Lisa Finocchiaro's survival story
Deciding how to celebrate my 40th birthday I was faced with an intriguing choice – do I have a pedicure or do I have a mammogram? Beautiful, relaxing and pampered, or uncomfortable, half naked, squashed boobies? Now, I like an adventure as much as anyone so I chose mammogram (my first one ever). And why wouldn’t you?! Yes, for the sheer thrill of the experience, but also because my GP had recommended it.
To be honest, it was a very easy decision to make. Seventeen years prior I had watched helplessly as my mother lost her three-year battle with cancer. The delayed diagnosis of metastatic breast cancer – advanced and aggressive – was devastating news. I witnessed my mother undergo a long and very painful journey with chemotherapy, radiotherapy and various medications. I had no idea of the true nature of the mental and physical anguish she endured. My parents kept it all private, and I respected that. But nobody in the family talked about it and I was too scared to ask questions. I didn’t know how to ask.
I suffered a huge loss that I didn’t fully understand. Had our family talked more openly about Mum’s illness and her dying, I feel sure that our goodbyes would have meant so much more than just a kiss on her cheek. I wanted the chance to try and make the last three years of her life special; to be there for her. I also wanted the opportunity to find out firsthand about our family history of breast cancer. My maternal grandmother was a survivor and two other immediate relatives died from the disease. I am determined to try and ensure that I (and future members of my family) don’t suffer the same fate as Mum.
So when my diagnosis of intraduct apocrine carcinoma was confirmed, I lost count of the questions that filled my head. What does this mean? What’s going to happen? Has it spread? Is this history repeating itself? Mum’s battle with cancer suddenly became raw and real all over again. I was really scared. But I didn’t want to panic. I reminded myself that I am not Mum. My situation is totally different. I wanted to take one step at a time and to not worry about scenarios that may never happen.
Thankfully, due to early detection, a lumpectomy was all the treatment required. Admittedly, I shed some tears over the loss of part of my breast. But of course I knew that a dented breast was a small price to pay. I missed not being able to share my experience with my mum. I wanted so badly to talk to her about it.
As the day of the first surgery approached, my then four year old son asked “Why you going to hosti-bull, Mummy?” What do I say? I had to tell them something. I couldn’t just wave away their questions and ignore them. It was important to me that I give my three young boys some sort of explanation.
My watered down, rated G version seemed to do the trick because all three boys came to visit me in the evening after surgery; dressed in their pyjamas and sandals. I could hear them trotting down the corridor, giggling and using their ‘outside voices’: “Where’s Mummy? Is this Mummy’s room?” There was no sign of fear or worry in their eyes. It was all a big adventure to explore the hospital room.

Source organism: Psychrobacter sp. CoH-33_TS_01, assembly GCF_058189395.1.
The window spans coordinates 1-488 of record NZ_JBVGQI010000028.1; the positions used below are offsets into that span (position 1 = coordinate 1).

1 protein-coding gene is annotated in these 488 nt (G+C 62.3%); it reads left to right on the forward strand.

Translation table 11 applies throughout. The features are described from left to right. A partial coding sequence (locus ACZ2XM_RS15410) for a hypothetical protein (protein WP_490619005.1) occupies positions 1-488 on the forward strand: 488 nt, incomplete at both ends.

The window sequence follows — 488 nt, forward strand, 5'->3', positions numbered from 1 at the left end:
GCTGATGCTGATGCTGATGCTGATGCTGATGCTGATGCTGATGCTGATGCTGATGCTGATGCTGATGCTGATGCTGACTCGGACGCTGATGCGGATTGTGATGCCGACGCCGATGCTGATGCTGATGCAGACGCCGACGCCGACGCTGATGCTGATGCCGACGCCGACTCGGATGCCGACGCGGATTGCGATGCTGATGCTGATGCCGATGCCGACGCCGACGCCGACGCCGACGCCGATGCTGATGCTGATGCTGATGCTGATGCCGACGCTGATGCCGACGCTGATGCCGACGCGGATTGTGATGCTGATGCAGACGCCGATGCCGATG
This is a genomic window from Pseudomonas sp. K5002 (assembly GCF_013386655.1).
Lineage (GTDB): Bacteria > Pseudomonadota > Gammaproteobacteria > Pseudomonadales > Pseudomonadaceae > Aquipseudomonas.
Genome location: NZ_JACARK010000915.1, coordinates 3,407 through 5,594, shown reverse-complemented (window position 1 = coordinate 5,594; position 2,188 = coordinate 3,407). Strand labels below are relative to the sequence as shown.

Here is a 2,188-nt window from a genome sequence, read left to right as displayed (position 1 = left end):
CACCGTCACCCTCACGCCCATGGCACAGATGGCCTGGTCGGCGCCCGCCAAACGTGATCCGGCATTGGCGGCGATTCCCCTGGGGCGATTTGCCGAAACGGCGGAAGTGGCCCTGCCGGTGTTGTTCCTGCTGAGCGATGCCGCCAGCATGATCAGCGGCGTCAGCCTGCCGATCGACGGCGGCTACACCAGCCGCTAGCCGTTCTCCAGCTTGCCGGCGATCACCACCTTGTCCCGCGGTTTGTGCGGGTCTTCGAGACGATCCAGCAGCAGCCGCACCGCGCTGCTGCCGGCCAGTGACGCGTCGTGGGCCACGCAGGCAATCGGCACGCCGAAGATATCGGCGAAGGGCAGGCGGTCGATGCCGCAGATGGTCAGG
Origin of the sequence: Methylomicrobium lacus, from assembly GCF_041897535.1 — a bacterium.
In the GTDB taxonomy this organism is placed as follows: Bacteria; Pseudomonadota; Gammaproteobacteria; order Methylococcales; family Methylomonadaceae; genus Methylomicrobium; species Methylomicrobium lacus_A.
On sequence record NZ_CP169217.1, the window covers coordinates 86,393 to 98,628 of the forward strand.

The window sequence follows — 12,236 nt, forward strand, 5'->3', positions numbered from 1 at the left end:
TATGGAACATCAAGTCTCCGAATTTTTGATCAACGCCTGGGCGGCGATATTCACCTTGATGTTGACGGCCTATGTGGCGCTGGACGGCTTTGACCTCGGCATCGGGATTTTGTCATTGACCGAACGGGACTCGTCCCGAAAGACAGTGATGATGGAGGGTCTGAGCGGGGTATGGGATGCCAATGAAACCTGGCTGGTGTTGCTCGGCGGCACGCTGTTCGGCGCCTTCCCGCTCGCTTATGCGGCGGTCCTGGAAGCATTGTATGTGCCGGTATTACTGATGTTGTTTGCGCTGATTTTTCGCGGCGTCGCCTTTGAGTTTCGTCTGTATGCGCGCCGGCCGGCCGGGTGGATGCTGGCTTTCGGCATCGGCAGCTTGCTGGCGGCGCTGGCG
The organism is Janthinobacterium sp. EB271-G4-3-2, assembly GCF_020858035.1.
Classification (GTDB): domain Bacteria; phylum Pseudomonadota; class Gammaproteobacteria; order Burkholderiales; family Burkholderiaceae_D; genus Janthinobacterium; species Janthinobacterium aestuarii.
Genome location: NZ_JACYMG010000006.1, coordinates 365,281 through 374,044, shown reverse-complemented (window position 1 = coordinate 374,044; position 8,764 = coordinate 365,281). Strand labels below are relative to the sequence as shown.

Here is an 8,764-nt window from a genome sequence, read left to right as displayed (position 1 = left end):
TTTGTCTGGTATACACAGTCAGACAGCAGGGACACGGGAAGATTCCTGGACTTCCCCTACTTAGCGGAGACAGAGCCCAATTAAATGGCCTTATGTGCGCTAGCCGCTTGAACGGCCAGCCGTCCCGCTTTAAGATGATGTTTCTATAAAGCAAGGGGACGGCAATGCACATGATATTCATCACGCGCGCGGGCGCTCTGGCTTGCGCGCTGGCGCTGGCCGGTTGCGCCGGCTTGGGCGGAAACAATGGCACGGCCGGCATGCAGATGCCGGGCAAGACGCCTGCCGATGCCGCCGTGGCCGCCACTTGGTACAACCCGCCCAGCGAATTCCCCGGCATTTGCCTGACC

Following the second surgery, it was confirmed that all the cancer and associated dodgy cells had been removed with a good clear margin. Pathology again confirmed that there was no evidence of micro-invasion. Although subsequent scans have been all clear, it’s hard not to worry about it. I’m often in front of the mirror having a feel…was that there last month?…it feels different…did I feel that last time? But I don’t want it to consume my thoughts. Life really is too short.
Something that became apparent to me through all this is that the words “I’ve been diagnosed with breast cancer” and “I’m a breast cancer survivor” seems to conjure up all sorts of images for people. The main perception being…breast cancer diagnosis automatically equals radiotherapy and/or chemotherapy treatment. I didn’t have either.
So for a while I struggled associating myself with breast cancer survivors. I felt like a fraud! My experience had been a little speed bump compared to the long and painful journeys that so many go through. But my diagnosis was real. The cancer cells were real. And the high risk due to family history is real. Early detection of my cancer meant that I was one of the lucky ones who did not have to undergo any radio or chemotherapy.
I am so glad that I chose mammogram over pedicure three years ago. I can only imagine what the outcome would have been. I want to be proactive. I don’t want to wait for the sky to fall in.
Since my mother’s battle with breast cancer, research has come a long way. I firmly believe that research and early detection have been instrumental in my ‘survivor’ status. In 1994, 30 per cent of women diagnosed with breast cancer lost their battle. In less than 20 years, that figure has halved to 15 per cent. This is due to research.
To all who are currently fighting breast cancer, I say keep fighting the fight. Share your feelings, thoughts and hopes with your family and friends. You will inspire them to be a part of the search for a cure for breast cancer.
What do you think of Lisa's story? Have you, or someone you know gone through something similar?
Get all the latest trends, photos and news from bh: follow us on...